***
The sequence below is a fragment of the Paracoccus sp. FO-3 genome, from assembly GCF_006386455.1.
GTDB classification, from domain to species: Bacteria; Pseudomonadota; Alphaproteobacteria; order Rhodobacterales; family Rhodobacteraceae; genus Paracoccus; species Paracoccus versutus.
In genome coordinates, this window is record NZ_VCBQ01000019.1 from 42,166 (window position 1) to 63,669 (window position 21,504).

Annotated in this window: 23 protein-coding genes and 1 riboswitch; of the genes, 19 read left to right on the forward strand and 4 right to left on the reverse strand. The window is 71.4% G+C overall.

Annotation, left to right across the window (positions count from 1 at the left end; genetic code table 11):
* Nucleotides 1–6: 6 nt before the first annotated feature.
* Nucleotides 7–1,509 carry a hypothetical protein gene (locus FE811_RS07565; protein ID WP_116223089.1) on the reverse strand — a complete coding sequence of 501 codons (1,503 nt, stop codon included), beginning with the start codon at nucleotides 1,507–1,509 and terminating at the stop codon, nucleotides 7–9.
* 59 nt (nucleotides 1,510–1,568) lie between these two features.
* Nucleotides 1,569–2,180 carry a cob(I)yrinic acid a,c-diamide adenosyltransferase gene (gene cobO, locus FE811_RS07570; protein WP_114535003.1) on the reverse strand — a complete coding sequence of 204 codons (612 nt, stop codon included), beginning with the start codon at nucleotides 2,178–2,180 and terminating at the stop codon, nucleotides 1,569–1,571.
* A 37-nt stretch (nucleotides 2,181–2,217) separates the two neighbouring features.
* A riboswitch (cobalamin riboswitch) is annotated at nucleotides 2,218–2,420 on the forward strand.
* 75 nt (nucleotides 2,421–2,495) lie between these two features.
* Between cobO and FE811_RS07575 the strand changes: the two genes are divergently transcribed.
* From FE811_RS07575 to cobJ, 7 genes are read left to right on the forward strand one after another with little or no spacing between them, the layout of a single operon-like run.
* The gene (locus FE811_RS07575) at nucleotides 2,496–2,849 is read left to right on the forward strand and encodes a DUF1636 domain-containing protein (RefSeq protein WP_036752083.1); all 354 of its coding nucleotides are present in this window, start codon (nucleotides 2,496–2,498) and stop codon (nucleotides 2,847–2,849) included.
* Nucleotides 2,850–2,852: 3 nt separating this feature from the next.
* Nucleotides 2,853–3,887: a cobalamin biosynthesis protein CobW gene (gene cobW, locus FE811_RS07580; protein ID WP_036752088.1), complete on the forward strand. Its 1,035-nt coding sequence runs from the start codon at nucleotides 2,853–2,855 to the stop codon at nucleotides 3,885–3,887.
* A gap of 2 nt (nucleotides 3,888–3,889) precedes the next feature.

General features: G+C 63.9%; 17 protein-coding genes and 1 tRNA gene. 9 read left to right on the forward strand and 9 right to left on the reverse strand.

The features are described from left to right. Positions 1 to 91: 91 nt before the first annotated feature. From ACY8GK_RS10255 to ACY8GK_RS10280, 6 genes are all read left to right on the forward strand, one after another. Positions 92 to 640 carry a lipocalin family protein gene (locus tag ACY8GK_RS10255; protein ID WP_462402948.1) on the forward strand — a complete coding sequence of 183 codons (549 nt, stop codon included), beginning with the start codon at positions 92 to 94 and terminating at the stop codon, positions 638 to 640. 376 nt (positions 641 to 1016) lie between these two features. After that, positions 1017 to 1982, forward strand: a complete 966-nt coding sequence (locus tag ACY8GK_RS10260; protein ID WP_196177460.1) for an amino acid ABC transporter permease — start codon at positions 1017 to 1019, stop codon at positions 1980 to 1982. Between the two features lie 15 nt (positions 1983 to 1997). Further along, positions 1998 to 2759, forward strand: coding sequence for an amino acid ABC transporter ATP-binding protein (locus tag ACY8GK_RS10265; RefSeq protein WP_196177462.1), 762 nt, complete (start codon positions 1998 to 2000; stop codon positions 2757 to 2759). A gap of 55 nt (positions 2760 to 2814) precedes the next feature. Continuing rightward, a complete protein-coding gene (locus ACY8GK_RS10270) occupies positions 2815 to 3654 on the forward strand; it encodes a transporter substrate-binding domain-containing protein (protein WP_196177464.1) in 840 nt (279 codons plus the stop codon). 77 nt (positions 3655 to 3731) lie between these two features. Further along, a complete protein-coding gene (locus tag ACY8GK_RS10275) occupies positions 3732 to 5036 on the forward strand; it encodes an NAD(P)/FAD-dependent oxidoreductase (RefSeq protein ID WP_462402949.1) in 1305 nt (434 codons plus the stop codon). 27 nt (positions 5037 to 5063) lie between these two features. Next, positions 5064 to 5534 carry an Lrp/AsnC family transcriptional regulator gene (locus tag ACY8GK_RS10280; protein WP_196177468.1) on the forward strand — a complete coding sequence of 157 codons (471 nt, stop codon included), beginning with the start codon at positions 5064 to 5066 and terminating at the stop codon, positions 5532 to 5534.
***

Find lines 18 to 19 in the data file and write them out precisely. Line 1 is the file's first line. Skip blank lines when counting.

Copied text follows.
* A gap of 2 nt (nucleotides 3,888–3,889) precedes the next feature.

General features: G+C 63.9%; 17 protein-coding genes and 1 tRNA gene. 9 read left to right on the forward strand and 9 right to left on the reverse strand.